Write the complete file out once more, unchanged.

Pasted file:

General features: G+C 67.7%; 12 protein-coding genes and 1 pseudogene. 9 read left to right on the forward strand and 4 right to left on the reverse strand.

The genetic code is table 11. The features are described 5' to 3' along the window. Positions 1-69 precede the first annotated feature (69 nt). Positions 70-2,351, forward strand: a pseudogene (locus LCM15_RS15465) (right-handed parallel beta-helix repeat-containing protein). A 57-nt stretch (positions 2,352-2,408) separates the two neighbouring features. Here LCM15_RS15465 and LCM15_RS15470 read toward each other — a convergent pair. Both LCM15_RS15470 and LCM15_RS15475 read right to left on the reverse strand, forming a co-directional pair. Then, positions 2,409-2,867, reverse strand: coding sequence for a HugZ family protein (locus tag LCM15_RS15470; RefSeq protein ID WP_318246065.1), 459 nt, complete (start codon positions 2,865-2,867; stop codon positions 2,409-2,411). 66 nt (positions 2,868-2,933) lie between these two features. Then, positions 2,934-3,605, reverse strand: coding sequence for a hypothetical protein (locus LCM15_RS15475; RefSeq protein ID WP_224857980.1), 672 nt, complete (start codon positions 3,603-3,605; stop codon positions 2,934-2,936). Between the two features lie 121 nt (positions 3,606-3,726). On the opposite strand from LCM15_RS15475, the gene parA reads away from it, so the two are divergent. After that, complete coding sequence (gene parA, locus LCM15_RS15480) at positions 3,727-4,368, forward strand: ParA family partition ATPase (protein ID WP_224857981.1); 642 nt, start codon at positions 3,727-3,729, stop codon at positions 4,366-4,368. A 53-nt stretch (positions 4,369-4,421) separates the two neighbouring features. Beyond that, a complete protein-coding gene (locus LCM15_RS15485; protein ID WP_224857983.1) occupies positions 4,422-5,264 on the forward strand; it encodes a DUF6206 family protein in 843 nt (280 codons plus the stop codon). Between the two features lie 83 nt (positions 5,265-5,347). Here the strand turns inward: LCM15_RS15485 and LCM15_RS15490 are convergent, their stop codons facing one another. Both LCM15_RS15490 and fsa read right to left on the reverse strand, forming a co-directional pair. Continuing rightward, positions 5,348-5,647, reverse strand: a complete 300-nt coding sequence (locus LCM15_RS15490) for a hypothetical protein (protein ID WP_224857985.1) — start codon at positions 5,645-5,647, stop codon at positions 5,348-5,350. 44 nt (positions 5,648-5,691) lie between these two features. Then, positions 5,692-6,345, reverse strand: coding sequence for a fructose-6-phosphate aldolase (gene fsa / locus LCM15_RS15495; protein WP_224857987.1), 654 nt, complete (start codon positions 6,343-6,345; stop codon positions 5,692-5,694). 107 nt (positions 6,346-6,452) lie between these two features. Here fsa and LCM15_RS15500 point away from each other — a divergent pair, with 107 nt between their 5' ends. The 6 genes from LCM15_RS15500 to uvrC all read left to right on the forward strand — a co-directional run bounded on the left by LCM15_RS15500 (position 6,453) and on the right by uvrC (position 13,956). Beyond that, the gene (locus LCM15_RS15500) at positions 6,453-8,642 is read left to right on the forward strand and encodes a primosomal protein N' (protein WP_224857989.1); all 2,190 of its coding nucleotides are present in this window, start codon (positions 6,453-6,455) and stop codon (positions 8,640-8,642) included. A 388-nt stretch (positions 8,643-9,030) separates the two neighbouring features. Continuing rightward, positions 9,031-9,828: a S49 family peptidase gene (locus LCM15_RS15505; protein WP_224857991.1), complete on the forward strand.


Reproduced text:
General features: G+C 67.7%; 12 protein-coding genes and 1 pseudogene. 9 read left to right on the forward strand and 4 right to left on the reverse strand.

The genetic code is table 11. The features are described 5' to 3' along the window. Positions 1-69 precede the first annotated feature (69 nt). Positions 70-2,351, forward strand: a pseudogene (locus LCM15_RS15465) (right-handed parallel beta-helix repeat-containing protein). A 57-nt stretch (positions 2,352-2,408) separates the two neighbouring features. Here LCM15_RS15465 and LCM15_RS15470 read toward each other — a convergent pair. Both LCM15_RS15470 and LCM15_RS15475 read right to left on the reverse strand, forming a co-directional pair. Then, positions 2,409-2,867, reverse strand: coding sequence for a HugZ family protein (locus tag LCM15_RS15470; RefSeq protein ID WP_318246065.1), 459 nt, complete (start codon positions 2,865-2,867; stop codon positions 2,409-2,411). 66 nt (positions 2,868-2,933) lie between these two features. Then, positions 2,934-3,605, reverse strand: coding sequence for a hypothetical protein (locus LCM15_RS15475; RefSeq protein ID WP_224857980.1), 672 nt, complete (start codon positions 3,603-3,605; stop codon positions 2,934-2,936). Between the two features lie 121 nt (positions 3,606-3,726). On the opposite strand from LCM15_RS15475, the gene parA reads away from it, so the two are divergent. After that, complete coding sequence (gene parA, locus LCM15_RS15480) at positions 3,727-4,368, forward strand: ParA family partition ATPase (protein ID WP_224857981.1); 642 nt, start codon at positions 3,727-3,729, stop codon at positions 4,366-4,368. A 53-nt stretch (positions 4,369-4,421) separates the two neighbouring features. Beyond that, a complete protein-coding gene (locus LCM15_RS15485; protein ID WP_224857983.1) occupies positions 4,422-5,264 on the forward strand; it encodes a DUF6206 family protein in 843 nt (280 codons plus the stop codon). Between the two features lie 83 nt (positions 5,265-5,347). Here the strand turns inward: LCM15_RS15485 and LCM15_RS15490 are convergent, their stop codons facing one another. Both LCM15_RS15490 and fsa read right to left on the reverse strand, forming a co-directional pair. Continuing rightward, positions 5,348-5,647, reverse strand: a complete 300-nt coding sequence (locus LCM15_RS15490) for a hypothetical protein (protein ID WP_224857985.1) — start codon at positions 5,645-5,647, stop codon at positions 5,348-5,350. 44 nt (positions 5,648-5,691) lie between these two features. Then, positions 5,692-6,345, reverse strand: coding sequence for a fructose-6-phosphate aldolase (gene fsa / locus LCM15_RS15495; protein WP_224857987.1), 654 nt, complete (start codon positions 6,343-6,345; stop codon positions 5,692-5,694). 107 nt (positions 6,346-6,452) lie between these two features. Here fsa and LCM15_RS15500 point away from each other — a divergent pair, with 107 nt between their 5' ends. The 6 genes from LCM15_RS15500 to uvrC all read left to right on the forward strand — a co-directional run bounded on the left by LCM15_RS15500 (position 6,453) and on the right by uvrC (position 13,956). Beyond that, the gene (locus LCM15_RS15500) at positions 6,453-8,642 is read left to right on the forward strand and encodes a primosomal protein N' (protein WP_224857989.1); all 2,190 of its coding nucleotides are present in this window, start codon (positions 6,453-6,455) and stop codon (positions 8,640-8,642) included. A 388-nt stretch (positions 8,643-9,030) separates the two neighbouring features. Continuing rightward, positions 9,031-9,828: a S49 family peptidase gene (locus LCM15_RS15505; protein WP_224857991.1), complete on the forward strand.